An IEC mains socket is happy with voltages from 100-240V, and a rocker mains switch is provided in addition to the 'soft' standby switch on the front. System navigation is fairly intuitive. Left and Right arrow keys select different menus within each display section, and a Parameter wheel moves the cursor while the Value wheel adjusts the selected parameter. Two hundred Presets are included, all numbered and named, and are found by pressing Recall and scrolling through with the Value wheel. When you see what you want, you simply press Enter. Presets make use of one or more of the twelve effects 'Blocks'. One useful feature is the ability to apply a 'Filter' when searching for a particular type of effect.

The user chooses one of the twelve effect types, and only presets which include that particular Block will be available. This system is simple and more practical than some of the more complex 'keyword' search menus found on other units. The Alpha Mod wheel is much like the Lexicon PCM80/90's Adjust knob. Each preset can include one or more settings patched to the wheel and therefore instantly adjustable, a description of its function appearing with each Preset. The row of LEDs gives an indication of the current setting. Storing edited presets is simple: just press Store then Enter to utilise the next free User space. Two hundred spaces are available internally; a standard PCMCIA card will hold 999 User Presets.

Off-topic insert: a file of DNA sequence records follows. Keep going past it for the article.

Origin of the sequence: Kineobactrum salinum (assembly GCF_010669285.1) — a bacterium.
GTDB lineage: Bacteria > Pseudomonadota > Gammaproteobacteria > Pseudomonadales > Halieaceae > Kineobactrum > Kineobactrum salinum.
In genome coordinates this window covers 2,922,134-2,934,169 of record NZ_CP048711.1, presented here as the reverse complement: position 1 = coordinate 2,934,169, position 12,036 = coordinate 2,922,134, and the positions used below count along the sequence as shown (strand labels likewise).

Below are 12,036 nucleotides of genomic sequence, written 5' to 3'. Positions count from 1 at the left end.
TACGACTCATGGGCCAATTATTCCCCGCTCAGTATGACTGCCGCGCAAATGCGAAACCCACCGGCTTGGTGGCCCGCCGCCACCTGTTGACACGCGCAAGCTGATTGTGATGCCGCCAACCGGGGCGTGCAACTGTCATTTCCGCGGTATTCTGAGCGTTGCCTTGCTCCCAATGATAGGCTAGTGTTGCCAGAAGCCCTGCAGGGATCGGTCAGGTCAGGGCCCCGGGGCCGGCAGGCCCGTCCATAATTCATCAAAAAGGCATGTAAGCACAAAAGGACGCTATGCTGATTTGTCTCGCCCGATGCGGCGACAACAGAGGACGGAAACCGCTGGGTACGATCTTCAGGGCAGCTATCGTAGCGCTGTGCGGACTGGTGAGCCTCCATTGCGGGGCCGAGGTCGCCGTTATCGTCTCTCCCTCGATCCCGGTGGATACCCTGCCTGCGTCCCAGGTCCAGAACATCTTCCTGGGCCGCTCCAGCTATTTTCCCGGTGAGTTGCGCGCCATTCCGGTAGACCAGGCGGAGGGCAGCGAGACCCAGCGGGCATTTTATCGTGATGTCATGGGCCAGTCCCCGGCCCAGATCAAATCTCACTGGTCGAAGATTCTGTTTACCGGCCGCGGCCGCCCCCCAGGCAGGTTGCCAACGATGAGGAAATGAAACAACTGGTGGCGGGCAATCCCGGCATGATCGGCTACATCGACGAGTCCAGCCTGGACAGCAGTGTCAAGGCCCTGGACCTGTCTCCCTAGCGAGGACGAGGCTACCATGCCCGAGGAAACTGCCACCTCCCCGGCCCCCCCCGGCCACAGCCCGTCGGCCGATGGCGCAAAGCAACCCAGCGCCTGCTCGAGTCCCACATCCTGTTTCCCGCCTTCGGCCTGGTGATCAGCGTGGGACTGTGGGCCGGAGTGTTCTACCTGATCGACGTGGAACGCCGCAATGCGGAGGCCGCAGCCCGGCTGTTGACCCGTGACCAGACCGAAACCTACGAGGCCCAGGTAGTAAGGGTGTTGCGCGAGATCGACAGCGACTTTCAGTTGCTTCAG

The twelve basic effects 'Blocks' each have a corresponding key with LED on the front panel, much like the Lexicon MPX1. These effect Blocks comprise: Dynamics, which includes compression and gating; Filter, all sorts including one sub-algorithm which emulates a phaser with a sweeping notch filter; Formant, variations on the wah-wah theme, with other vowels and diphthongs achievable; Distortion, Drive resembles amplifier distortion, with unusual Body and Smasher parameters, whilst Crunch performs aliasing and quantizing simultaneously, making use of uniquely 'digital' types of distortion, Vocoder is impressive, this Block including Ring Modulator, both effects including useful filter parameters; Synth, which contains curve, chaos and noise generators - useful for example as carrier input to the Vocoder block controlled by MIDI; Pitch, which can generate two high quality harmonizers with a range of +/-2400 cents; Chorus/Flanger with all the parameters you would expect plus a few unusual ones such as LFO Phase and Golden Ratio; Delay, which has available up to six taps, plus a wacky Reverse algorithm; Reverbs are varied and of high quality; Pan/Tremolo includes a pseudo-surround effect using phase shifts; finally, the EQ Block includes a five-band parametric and a four band 'modulateable' parametric. Active Blocks' keys are lit, but may be defeated by a single press, or edited by a quick double-hit. This takes you to a list of parameters which are available by scrolling the Parameter wheel.